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Alabama Football: Four reasons why Blake Sims should start at quarterback in 2014

Since 2011, Alabama has had a set player at the quarterback position. As a three-year starter, AJ McCarron exuded toughness, confidence and leadership. He ended his tenure with 9,019 passing yards and 77 touchdowns. With McCarron in the National Football League, the Tide faces a new challenge.

Many Crimson Tide fans were up in arms this offseason when Florida State transfer, Jacob Coker decided to come to Alabama. Before leaving the Seminoles, Coker got in nine games of mop up duty. He completed 51.2 percent of his passes (21-41) for 295 yards with one touchdown and one interception, until a knee injury sidelined him for the rest of the 2013 season.

Coker looks impressive in week two of fall camp. At 6’5” 240 pounds, Coker displays a strong arm and mobility in the pocket. Nick Saban said Coker is a hard working player and that he’s starting to develop chemistry with the team.

Some believed that Coker’s decision to join Alabama would force Blake Sims to roll over; however, it’s pushed Sims to come out stronger.

Sims has been doubted throughout his career.  The debates have ranged from questioning his mechanics as a passer to his abilities in leading Alabama’s offense. Now a senior, Sims enters his third season vying for the starting job.

Sims started his career as a running back. He played in five games and rushed for 107 yards in 2011. In 2012, Sims transitioned from running back to quarterback. Behind McCarron, Sims played in 10 games. He rushed for 187 yards with two scores and passed for 77 yards.

Sims saw playing time in 8 games last season, but he improved as a passer. He completed 62.1 percent of his passes (18-29) for 169 yards and two touchdowns. Sims’s finest performance was against Georgia State. He went 14-18 passing (77.8 completion percentage) for 130 yards and a touchdown.

The lone issue with Sims is that he hasn’t received a lot of playing time. It’s difficult to get into the flow of an offense when an individual is in for just a few plays at a time.

The matchup against Georgia State last season was the longest time Sims has played. He played an entire half against the Panthers and Tide fans were able to see what he could do.

Coach Saban and company didn’t use the entire playbook in Alabama’s spring game. Despite his struggle, the Tide didn’t focus on Sims’s strengths.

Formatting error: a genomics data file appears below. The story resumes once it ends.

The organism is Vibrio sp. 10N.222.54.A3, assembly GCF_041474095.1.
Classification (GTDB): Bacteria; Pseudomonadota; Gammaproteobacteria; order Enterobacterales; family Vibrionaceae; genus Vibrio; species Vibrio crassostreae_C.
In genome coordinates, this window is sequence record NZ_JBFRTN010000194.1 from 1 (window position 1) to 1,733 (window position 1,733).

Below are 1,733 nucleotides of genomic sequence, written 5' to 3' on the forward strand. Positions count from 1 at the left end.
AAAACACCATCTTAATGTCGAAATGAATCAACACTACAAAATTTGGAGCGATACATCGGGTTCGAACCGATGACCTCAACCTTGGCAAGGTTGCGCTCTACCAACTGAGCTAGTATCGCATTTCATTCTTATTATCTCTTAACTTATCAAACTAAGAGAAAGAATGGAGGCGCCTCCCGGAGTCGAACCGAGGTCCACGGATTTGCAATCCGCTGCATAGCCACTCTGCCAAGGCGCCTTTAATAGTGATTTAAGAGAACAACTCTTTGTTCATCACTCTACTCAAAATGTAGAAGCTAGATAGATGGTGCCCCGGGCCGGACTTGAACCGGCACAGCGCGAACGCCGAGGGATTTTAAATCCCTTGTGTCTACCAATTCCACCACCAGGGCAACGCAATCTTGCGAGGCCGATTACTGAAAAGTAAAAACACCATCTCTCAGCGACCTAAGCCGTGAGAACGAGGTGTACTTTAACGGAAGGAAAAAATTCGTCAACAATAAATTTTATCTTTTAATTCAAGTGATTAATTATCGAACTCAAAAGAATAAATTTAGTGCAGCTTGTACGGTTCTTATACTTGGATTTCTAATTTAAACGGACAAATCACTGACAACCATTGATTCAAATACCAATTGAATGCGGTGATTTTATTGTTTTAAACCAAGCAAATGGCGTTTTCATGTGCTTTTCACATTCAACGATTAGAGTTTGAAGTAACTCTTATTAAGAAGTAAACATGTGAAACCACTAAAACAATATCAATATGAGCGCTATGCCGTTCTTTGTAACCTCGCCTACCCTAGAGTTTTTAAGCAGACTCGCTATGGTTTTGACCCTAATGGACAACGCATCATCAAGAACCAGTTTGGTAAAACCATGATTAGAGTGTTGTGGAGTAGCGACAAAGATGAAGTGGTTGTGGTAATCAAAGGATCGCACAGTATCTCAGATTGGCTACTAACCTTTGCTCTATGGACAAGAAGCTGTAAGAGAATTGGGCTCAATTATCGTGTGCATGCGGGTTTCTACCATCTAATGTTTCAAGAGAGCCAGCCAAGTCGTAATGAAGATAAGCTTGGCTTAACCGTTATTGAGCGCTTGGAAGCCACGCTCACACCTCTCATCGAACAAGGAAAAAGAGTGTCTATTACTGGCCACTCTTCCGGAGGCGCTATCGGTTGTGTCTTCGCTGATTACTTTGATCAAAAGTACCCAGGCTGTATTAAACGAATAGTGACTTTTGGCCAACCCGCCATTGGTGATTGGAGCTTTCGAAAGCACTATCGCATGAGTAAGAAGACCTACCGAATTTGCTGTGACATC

Unlike most college students, Sims didn’t party a lot over spring and summer break. Instead, he attended some quarterback camps to improve on his mechanics. Sims put on some muscle this offseason and has been going stride for stride with Coker since camp started.

Saban didn’t release any quarterbacks stats after Alabama’s first scrimmage because of weather conditions. If Coker doesn’t distance himself from Sims in Saturday’s scrimmage, expect Sims to start against West Virginia.

Here are four reasons why Sims should start at quarterback for Alabama in 2014.

Four Reasons to Start Sims

1. Experience

Summary: Mechanics and techniques can be taught, but experience can’t. Blake Sims is a redshirt senior. He’s been in the system four years. Sims knows the offense, coaches and players. He’s been a part of two national championship teams.

2. Leadership/Chemistry with players

Summary: Coker is building chemistry, but Sims already has it. According to Saban, the players love Sims and have respect the way he’s competed. It’s something special about off the field chemistry that leads to gridiron success. Sims has that bond with his teammates from the offensive line to the receivers.

3. Improved Mechanics

Summary: Being involved in quarterback camps has helped Sims a lot. His confidence has grown and his footwork in the pocket looks fluent. Sims has developed a tighter spiral on the football. He’s working through his progressions well in fall camp.

4. Perseverance

Summary: We were taught perseverance as children, but it has to be practiced throughout life. Former Elite 11 finalist, Star Jackson was a prominent part of Alabama’s 2008 recruiting class. Despite his talents, Star transferred to Georgia State in 2010. In 2011, Phillip Sims came to Alabama to compete for the starting job.

Sims was viewed as a “can’t miss” player because of his arm strength and mobility. After early struggles, Sims transferred out.  Last season, Luke Del Rio was always huddled around McCarron and Saban. It was rumored that he would be McCarron’s successor, until Coker signed his letter of intent. With Del Rio (Oregon State) and Parker McLeod (Western Kentucky) both gone, Blake Sims stands as one of few quarterbacks that has stood the course.

He hasn’t played a lot, but Sims has developed comradery on this team. Many things can be coached, but chemistry and leadership can’t be. Those two aspects come with experience.

Coker has Sims beat when it comes to size, arm strength and overall potential, but he has to show it in Alabama’s second scrimmage. The Crimson Tide plans on being a run heavy team, but this Saturday separates Coker or Sims from starting against West Virginia. If Sims keeps it close, don’t be surprised if No.6 in crimson and white suits up first against the Mountaineers in Atlanta on Aug. 30.

Alabama spring practice: Quarterback Blake Sims
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